A few things to keep in mind when purchasing a refurb are identifying where the warranty is coming from (is it from the manufacturer or a 3rd party), how long your system will be covered, and what is covered under the warranty.
Practical tip: I almost exclusively purchase refurbished systems as it will typically save me a couple of hundred dollars per system and I’m competent enough to handle most out-of-warranty repairs that may come along. If you are less technically inclined I’d highly recommend looking for systems that have a 1-3 year warranty that covers parts and labor so you aren’t having to replace parts on your own.
The 5 things to consider before your next computer purchase put together
With all of the above information as a baseline, I usually look for a computer that has specs no lower than an Intel i5 processor (or Ryzen 5), 8gb of memory, and a 256gb SSD. As long as I’m willing to purchase a refurbished system I can regularly get micro / mini-tower desktops for under $400 and laptops for around $500.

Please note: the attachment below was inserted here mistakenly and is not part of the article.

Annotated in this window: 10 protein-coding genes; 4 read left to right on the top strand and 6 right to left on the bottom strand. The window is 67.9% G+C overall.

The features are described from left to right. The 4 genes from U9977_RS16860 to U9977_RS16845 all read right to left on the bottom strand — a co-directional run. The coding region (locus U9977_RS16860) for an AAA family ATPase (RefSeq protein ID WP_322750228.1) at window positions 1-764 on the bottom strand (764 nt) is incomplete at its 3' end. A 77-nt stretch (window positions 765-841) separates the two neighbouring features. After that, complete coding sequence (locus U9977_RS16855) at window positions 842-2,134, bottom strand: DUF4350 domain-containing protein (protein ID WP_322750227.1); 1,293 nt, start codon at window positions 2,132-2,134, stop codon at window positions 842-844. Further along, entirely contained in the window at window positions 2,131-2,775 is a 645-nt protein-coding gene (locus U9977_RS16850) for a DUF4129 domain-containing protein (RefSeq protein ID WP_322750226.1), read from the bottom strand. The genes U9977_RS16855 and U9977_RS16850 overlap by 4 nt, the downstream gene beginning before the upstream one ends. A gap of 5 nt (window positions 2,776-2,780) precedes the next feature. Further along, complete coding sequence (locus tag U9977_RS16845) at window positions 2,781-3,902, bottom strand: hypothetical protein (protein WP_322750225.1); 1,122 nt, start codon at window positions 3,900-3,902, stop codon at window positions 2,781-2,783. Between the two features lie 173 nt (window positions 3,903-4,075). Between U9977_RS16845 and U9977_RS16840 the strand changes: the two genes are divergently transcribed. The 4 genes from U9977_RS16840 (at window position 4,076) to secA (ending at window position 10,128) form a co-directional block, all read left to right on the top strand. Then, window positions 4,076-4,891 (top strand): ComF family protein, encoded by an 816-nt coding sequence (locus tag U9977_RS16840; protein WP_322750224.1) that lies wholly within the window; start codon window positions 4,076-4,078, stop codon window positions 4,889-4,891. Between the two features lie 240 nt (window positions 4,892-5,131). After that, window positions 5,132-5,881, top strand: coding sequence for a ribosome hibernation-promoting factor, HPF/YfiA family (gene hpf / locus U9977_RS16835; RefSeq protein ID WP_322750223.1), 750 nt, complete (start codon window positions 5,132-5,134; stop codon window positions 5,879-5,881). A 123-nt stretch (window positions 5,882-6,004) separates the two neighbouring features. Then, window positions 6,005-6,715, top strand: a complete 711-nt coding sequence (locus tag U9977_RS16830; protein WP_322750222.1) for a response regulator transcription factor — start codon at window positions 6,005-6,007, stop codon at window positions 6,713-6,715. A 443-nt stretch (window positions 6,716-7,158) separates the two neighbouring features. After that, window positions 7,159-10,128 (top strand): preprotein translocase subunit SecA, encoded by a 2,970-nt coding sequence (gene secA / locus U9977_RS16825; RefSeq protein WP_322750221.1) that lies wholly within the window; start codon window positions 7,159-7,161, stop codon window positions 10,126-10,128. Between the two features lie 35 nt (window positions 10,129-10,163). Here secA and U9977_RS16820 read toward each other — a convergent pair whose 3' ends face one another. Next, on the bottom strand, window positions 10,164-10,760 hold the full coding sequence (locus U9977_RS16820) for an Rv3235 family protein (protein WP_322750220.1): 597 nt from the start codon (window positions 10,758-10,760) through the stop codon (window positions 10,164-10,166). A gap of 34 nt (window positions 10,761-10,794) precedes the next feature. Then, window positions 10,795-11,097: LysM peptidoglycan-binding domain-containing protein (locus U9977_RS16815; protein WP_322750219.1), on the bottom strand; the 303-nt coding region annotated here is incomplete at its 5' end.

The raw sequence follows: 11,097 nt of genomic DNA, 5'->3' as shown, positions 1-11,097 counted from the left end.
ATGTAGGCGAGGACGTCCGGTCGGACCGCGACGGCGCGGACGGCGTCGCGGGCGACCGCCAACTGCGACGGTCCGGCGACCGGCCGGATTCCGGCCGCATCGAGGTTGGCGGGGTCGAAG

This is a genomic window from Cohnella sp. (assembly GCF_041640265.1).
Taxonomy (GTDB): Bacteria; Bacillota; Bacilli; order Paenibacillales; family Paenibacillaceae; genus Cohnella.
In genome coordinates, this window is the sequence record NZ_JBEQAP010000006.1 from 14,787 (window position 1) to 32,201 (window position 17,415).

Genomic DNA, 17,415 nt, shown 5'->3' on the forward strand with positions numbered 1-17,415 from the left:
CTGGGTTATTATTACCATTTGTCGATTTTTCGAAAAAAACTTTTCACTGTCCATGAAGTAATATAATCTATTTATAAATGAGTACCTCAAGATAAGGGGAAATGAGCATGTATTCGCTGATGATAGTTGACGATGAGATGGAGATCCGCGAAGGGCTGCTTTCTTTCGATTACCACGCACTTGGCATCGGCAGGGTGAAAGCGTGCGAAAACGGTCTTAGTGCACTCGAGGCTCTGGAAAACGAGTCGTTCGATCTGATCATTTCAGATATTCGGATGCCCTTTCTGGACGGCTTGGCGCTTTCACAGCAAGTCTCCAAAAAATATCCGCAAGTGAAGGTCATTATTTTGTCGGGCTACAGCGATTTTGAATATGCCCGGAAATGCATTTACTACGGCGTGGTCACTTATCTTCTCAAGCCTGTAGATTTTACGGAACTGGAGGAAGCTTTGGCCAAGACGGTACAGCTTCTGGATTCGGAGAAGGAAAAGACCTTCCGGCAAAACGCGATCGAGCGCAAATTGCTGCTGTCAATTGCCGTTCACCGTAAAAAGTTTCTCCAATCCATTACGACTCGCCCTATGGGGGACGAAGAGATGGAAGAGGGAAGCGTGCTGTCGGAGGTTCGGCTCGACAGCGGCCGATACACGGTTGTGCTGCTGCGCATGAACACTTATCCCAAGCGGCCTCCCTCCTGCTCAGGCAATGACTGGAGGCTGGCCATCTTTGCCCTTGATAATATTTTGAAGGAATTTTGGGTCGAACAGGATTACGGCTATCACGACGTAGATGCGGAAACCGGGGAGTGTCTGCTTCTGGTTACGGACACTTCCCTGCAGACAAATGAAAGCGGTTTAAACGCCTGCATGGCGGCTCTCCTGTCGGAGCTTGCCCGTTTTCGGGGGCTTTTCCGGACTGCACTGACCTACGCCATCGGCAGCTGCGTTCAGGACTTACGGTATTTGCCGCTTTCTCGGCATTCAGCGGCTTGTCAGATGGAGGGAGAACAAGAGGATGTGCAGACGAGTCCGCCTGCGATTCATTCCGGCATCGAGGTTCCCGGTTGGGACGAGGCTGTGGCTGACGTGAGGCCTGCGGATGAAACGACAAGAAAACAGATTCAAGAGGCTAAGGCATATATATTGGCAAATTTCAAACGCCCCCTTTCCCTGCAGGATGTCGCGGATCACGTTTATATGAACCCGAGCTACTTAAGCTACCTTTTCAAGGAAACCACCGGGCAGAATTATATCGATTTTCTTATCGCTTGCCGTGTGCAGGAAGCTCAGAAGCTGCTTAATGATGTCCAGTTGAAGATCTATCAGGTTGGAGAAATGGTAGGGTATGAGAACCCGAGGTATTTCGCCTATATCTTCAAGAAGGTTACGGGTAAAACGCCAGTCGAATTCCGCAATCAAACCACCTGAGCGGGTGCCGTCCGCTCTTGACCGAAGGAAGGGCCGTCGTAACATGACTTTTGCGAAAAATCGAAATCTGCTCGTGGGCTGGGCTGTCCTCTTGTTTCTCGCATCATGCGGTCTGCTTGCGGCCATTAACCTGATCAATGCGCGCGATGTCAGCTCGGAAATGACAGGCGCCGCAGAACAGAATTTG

If I need a system that has higher-end specs I’ll either go direct to the manufacturer’s website or a 3rd party distributor. Gone are the days I put a full custom system into production, knowing I’ll have several different manufacturers to work with for any driver or warranty issues. It’s just not worth my time.
There is an overwhelming number of manufacturers, options, and confusing model names out there. Sticking with a few items you can easily remember or write down will save you both time and money down the road.
Some retailers will obscure the actual manufacturer’s model number on their ads to avoid price comparison. Others will offer deals that seem too good to pass up while hiding a lacklustre processor or poor build quality. This may require additional digging or trusting the word of their sales reps.
Additional practical tip: When purchasing a laptop or external display try and find ones that provide 1920×1080 resolution (1080p), though 1366×768 is fine for some tasks the visual experience is significantly better and usually not much of an additional expense.
For external monitors, you will be hard-pressed to find any decent manufacturer offering less than 1080p, with many offering 21”+ displays for right around $100 each. Also, don’t underestimate the productivity improvement brought about by the addition of a second monitor, whether used with a desktop or as a pairing with a laptop.
Whether you are shopping Black Friday deals for your home or budgeting for the next fiscal year, I hope the information I’ve provided have given you enough things to consider before your next computer purchase.